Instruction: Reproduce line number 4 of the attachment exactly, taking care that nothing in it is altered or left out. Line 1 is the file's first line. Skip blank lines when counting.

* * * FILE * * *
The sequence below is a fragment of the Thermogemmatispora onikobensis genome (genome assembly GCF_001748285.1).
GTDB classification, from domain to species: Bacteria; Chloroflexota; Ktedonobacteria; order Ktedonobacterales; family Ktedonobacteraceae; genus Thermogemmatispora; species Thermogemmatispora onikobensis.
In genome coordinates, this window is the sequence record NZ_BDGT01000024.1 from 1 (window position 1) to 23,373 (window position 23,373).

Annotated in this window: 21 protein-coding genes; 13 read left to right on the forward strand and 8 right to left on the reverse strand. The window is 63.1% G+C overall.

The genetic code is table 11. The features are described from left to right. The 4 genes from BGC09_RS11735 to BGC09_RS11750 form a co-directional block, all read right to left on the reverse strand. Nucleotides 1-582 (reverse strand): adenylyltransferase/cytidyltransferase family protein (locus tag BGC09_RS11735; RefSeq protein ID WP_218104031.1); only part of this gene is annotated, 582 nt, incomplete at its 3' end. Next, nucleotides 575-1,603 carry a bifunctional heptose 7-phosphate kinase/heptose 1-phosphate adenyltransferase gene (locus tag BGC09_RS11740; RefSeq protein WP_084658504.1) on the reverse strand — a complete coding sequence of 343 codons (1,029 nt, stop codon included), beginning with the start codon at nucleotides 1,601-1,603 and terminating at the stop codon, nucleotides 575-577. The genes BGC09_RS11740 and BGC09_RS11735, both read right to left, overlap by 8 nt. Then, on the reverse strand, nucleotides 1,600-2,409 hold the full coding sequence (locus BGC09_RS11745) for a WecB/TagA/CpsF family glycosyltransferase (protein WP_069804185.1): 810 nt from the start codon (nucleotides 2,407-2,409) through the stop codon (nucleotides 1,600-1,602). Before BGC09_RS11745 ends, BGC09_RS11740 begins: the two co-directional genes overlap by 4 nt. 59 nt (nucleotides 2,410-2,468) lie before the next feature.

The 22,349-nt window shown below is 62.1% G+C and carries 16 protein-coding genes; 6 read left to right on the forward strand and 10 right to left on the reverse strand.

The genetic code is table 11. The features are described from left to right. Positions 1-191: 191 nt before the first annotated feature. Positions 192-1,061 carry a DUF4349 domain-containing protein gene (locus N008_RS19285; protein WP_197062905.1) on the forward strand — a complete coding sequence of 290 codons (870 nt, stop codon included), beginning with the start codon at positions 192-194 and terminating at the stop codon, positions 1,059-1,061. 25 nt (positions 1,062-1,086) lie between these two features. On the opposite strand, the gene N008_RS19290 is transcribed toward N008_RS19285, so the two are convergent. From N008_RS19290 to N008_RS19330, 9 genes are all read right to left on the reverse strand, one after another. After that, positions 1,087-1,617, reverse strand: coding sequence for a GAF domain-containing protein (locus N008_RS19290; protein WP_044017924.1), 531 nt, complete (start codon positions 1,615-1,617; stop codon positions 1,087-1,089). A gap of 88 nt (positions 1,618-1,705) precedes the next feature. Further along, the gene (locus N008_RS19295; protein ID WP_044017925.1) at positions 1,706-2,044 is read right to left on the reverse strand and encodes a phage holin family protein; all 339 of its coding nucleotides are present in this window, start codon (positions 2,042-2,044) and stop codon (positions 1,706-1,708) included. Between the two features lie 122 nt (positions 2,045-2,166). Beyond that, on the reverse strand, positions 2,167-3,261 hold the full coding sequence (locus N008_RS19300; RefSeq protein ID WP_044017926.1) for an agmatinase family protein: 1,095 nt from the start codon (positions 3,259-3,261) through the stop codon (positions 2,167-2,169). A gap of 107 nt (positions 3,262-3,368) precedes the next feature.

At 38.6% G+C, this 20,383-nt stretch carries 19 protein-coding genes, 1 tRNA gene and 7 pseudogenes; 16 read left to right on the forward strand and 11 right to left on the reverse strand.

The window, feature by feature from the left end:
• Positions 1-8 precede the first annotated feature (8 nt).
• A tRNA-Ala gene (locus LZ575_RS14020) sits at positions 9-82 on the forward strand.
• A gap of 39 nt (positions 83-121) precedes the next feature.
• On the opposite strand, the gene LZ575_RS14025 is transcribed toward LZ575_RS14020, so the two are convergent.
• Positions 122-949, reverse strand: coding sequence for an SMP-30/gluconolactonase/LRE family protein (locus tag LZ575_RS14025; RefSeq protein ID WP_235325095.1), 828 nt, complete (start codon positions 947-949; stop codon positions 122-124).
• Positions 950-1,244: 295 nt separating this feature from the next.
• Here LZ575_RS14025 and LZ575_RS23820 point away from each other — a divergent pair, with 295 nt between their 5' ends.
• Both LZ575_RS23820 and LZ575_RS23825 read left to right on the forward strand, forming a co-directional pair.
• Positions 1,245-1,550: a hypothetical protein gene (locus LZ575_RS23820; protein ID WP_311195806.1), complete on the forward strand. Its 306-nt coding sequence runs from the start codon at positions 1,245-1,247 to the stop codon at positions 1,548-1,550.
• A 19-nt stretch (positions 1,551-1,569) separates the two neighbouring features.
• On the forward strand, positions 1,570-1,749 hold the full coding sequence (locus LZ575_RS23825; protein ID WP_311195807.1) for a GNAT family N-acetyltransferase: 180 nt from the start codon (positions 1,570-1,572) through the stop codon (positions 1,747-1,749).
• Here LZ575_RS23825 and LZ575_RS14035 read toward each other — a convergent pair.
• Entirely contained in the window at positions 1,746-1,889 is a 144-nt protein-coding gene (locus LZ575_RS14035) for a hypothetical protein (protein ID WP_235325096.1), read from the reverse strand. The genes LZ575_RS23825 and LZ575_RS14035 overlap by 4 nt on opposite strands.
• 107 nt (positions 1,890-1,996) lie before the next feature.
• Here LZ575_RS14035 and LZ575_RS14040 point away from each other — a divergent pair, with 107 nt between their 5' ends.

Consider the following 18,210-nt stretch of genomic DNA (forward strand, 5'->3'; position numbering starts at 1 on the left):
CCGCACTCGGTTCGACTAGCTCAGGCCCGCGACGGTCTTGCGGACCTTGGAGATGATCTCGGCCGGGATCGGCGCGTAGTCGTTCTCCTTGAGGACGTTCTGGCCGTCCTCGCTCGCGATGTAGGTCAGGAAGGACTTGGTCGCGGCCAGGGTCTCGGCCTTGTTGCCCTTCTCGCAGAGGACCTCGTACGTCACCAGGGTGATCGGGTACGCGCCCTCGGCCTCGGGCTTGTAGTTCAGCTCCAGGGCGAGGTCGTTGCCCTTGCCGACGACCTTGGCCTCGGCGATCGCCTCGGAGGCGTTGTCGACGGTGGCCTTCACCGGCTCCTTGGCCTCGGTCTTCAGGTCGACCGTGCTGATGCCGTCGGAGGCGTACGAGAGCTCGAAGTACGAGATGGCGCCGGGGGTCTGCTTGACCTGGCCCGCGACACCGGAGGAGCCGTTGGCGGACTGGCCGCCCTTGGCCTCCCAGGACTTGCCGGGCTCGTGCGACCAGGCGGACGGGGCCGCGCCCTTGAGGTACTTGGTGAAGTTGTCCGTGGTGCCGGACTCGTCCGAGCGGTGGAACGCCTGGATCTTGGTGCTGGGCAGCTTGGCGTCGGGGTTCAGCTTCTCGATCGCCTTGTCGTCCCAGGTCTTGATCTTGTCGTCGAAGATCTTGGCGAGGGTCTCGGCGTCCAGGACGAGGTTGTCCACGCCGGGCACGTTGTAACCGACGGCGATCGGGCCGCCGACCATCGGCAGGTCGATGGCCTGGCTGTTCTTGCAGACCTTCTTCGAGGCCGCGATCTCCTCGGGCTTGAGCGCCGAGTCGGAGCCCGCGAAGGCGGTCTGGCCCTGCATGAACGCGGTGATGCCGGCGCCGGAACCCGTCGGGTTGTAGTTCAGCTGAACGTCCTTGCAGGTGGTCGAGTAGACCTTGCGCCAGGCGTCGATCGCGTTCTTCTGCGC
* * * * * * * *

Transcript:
Annotated in this window: 21 protein-coding genes; 13 read left to right on the forward strand and 8 right to left on the reverse strand. The window is 63.1% G+C overall.